Microsoft Delivers Visual Studio Code 1.0

Posted on April 14, 2016 by Paul Thurrott in Dev with 0

Microsoft Delivers Visual Studio Code 1.0

Announced in pre-release form alongside Visual Studio 2015 last summer,Visual Studio Code—a lightweight, cross-platform code editor—is now available in 1.0 form, Microsoft says.

“Since our initial launch one year ago, 2 million developers have installed VS Code,” the Visual Studio Code team revealed. “Today, we’re excited to report that more than 500,000 developers actively use VS Code each month.”

Visual Studio Code is freelyPerformance, stability, accessibility, and compatibility available for Windows 7, 8, and 10, Mac OS X Yosemite and El Capitan, and, astonishingly, Linux (in both 32-bit and 64-bit versions, no less). It provides many core editing features from the full versions of Visual Studio—like IntelliSense, Debugging, Peek, and Code Navigation—with a more streamlined user interface. It also supports a wide variety of programming languages—including JavaScript/TypeScript, C++, C#, HTML/CSS, and many others—and can be improved with over 1000 extensions. It’s also fully localizable, and ships in 9 different languages, including French, German, Japanese, and Chinese.

To arrive at this 1.0 release—the most recent update was previously a March Insiders Release–Microsoft says it has worked with the community to improve performance and stability and fix hundreds of bugs.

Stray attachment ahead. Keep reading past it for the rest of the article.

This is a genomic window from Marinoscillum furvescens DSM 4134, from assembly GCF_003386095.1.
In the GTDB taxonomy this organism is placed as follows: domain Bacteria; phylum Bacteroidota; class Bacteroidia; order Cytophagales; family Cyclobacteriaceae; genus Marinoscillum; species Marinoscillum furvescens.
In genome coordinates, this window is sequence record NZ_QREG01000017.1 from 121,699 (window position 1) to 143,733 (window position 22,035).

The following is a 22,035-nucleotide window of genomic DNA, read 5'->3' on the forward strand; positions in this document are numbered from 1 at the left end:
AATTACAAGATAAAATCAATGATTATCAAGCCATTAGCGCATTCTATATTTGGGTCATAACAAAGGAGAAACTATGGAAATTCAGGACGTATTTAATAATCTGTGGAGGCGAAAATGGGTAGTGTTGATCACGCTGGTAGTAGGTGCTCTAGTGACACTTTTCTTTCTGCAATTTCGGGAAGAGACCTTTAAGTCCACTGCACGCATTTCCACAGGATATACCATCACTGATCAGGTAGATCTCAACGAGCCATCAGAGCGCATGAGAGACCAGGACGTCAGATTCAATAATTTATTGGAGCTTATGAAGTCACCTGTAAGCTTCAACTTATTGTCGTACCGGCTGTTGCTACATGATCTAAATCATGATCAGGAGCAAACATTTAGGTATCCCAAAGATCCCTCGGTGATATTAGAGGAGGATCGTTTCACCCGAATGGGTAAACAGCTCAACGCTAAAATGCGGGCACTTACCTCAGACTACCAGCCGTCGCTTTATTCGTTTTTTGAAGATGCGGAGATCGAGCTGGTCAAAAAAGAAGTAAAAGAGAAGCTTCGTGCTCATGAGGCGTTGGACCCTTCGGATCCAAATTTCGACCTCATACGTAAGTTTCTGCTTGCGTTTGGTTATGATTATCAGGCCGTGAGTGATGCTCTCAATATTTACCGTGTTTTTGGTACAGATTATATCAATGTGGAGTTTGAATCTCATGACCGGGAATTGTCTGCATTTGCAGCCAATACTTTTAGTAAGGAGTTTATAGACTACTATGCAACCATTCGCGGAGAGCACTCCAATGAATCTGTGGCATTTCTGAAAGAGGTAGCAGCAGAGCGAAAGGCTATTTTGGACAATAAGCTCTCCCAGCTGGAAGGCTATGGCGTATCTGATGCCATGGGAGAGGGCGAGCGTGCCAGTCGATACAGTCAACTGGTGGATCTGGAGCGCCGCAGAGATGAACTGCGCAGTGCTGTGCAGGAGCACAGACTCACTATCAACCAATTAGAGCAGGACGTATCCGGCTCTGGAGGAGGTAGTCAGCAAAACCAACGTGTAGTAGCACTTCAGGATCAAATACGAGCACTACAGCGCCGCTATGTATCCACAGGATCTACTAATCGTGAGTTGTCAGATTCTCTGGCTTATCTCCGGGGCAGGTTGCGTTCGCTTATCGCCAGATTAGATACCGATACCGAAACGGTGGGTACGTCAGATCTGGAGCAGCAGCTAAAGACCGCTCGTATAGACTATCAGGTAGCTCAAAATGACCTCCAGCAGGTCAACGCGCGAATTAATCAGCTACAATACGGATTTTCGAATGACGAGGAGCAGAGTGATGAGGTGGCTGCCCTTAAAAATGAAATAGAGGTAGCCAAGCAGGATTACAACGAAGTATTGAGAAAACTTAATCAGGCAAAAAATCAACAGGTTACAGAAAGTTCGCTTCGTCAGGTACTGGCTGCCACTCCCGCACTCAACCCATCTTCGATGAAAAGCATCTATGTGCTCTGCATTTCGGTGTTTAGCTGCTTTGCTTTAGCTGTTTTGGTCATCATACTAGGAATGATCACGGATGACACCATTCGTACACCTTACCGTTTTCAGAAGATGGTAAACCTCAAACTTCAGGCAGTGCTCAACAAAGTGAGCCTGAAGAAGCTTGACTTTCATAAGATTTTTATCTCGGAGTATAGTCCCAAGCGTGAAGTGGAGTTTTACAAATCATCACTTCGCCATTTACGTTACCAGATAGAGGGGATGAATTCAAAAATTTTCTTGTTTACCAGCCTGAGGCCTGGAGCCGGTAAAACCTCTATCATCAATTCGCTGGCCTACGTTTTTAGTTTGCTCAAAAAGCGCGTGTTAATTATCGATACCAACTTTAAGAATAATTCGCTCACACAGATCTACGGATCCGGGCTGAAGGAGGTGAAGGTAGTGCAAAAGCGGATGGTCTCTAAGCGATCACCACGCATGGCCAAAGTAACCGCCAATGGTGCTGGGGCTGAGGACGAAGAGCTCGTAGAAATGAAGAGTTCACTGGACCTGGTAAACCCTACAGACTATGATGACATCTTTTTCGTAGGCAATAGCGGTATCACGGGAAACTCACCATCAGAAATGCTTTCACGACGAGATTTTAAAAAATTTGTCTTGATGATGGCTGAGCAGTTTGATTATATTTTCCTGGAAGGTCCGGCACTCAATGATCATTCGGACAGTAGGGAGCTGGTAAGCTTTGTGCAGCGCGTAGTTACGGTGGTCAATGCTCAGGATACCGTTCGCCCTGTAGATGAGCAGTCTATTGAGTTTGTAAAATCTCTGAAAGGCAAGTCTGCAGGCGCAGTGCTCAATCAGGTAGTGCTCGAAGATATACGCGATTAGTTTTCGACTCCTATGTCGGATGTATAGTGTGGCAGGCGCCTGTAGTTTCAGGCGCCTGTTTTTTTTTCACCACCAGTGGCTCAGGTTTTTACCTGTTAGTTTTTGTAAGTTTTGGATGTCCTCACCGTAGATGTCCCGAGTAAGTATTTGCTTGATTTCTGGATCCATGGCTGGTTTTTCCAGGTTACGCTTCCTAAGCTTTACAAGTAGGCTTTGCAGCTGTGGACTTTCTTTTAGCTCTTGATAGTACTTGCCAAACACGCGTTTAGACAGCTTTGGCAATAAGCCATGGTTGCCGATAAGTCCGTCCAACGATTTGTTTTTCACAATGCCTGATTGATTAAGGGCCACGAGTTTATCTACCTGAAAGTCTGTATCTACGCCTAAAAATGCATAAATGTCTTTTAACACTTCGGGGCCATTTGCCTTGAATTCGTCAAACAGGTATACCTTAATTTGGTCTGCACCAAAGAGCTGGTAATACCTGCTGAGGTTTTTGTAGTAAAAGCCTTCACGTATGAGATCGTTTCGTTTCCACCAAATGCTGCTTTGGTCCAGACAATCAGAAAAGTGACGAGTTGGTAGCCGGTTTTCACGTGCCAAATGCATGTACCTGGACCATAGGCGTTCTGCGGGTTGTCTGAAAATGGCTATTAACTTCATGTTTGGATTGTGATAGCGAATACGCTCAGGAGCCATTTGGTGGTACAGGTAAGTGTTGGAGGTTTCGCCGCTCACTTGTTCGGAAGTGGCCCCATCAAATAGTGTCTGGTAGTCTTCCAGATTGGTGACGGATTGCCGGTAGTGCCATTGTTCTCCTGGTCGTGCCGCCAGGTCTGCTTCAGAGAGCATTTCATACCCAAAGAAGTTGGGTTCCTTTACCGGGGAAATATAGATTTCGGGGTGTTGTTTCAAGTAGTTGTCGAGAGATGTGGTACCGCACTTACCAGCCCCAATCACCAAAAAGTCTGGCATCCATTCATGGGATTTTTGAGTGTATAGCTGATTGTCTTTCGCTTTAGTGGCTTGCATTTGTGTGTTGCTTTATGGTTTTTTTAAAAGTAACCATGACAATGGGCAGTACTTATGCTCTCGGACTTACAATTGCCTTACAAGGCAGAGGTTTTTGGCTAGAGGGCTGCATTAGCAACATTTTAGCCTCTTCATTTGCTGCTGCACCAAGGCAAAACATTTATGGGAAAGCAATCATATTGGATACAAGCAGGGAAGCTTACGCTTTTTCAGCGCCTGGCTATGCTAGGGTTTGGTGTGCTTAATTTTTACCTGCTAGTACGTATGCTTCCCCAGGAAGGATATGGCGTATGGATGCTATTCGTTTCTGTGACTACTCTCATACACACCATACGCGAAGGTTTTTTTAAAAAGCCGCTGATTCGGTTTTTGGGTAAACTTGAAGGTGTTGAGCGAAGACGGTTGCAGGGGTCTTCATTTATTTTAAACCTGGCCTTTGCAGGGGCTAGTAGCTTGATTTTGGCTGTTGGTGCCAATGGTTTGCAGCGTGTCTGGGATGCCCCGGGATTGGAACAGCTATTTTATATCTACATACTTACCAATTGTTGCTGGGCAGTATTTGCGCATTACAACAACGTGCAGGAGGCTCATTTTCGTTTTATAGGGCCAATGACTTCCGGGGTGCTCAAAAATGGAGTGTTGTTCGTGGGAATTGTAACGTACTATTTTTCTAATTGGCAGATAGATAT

In its own post, Microsoft also explains the genesis of this project, which began a few years ago when the “Monaco” team set out to build a browser-based code editor that worked like a native app. It’s based on the editor that ships with the F12 developer tools in IE and was used to create a Microsoft Node.js-based service that’s now used by Microsoft Azure.

“We wanted to build a native development tool that developers could install and use anywhere, for any code,” the team explains.”And, from our experience, we believed that it was important to not just have an editor, but one that could help developers accomplish their most common tasks: navigating code, debugging, and working with Git. And so, Visual Studio Code was born.”

Looking ahead, Microsoft says that Visual Studio Code will receive further improvements to performance, stability, accessibility, and compatibility, and that it will continue to invest in improvements based on user feedback.

You can download Visual Studio Code from the Microsoft web site.

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